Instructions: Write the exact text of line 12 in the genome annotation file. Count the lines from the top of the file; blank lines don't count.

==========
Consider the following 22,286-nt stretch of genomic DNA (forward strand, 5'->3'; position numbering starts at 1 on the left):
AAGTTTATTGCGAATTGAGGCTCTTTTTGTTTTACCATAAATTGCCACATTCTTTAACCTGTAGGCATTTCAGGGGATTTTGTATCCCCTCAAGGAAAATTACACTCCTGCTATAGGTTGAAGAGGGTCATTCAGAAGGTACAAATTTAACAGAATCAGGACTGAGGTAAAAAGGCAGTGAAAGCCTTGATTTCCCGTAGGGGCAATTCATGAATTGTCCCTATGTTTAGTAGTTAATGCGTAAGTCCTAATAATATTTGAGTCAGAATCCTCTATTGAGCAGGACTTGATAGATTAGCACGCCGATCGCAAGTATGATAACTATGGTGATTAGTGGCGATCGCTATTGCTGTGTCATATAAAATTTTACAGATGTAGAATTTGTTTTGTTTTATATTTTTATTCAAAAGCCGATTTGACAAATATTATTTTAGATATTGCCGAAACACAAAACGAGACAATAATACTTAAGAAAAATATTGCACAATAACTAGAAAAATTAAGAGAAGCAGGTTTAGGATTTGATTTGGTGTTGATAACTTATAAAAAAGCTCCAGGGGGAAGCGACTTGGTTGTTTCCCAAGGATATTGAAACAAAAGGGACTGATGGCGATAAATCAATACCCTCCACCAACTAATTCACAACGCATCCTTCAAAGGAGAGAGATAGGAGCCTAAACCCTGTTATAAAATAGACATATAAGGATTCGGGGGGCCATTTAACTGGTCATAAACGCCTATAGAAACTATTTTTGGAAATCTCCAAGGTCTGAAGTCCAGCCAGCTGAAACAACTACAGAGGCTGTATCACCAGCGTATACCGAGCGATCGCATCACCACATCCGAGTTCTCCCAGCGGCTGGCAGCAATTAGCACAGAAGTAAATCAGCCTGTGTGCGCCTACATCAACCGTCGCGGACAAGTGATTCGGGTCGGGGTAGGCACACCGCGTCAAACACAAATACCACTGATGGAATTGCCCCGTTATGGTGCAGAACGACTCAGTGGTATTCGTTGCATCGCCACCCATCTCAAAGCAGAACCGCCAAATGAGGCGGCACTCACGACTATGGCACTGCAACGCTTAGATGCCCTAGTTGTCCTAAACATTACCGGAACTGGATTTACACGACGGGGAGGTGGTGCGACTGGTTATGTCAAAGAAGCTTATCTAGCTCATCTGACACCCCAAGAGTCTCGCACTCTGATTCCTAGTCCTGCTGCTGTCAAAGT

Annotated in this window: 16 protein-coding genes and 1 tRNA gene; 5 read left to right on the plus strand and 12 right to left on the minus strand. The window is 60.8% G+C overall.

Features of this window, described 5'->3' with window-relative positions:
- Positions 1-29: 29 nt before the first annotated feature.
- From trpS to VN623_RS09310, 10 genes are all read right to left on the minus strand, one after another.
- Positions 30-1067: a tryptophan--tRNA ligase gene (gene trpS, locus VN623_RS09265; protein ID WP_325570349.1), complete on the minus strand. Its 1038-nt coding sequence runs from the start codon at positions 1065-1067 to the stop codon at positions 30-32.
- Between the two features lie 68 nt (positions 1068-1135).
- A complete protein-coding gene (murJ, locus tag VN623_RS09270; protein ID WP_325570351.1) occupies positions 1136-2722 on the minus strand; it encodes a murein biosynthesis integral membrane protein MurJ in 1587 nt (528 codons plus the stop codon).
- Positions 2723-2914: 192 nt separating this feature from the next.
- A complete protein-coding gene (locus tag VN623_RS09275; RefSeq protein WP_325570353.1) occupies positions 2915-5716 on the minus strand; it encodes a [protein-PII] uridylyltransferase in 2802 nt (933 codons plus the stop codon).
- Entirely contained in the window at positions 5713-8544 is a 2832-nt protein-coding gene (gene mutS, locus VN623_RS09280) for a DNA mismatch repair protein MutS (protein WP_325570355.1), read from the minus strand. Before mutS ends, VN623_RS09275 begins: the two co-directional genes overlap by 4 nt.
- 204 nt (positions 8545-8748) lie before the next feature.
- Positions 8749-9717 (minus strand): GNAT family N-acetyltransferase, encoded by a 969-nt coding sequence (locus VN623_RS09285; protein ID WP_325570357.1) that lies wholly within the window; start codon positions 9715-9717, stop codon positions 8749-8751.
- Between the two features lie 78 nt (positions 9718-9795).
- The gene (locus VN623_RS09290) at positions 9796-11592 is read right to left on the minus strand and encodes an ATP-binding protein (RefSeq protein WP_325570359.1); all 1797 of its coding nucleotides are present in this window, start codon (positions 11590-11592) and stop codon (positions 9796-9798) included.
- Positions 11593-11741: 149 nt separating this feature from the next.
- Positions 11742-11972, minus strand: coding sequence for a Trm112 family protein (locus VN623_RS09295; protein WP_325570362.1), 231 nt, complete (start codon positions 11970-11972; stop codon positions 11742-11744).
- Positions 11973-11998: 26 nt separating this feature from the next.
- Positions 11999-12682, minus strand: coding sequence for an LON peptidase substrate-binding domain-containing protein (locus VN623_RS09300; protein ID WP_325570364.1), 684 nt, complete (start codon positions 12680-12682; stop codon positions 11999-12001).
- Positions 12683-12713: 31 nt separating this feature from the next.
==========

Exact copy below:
- Entirely contained in the window at positions 5713-8544 is a 2832-nt protein-coding gene (gene mutS, locus VN623_RS09280) for a DNA mismatch repair protein MutS (protein WP_325570355.1), read from the minus strand. Before mutS ends, VN623_RS09275 begins: the two co-directional genes overlap by 4 nt.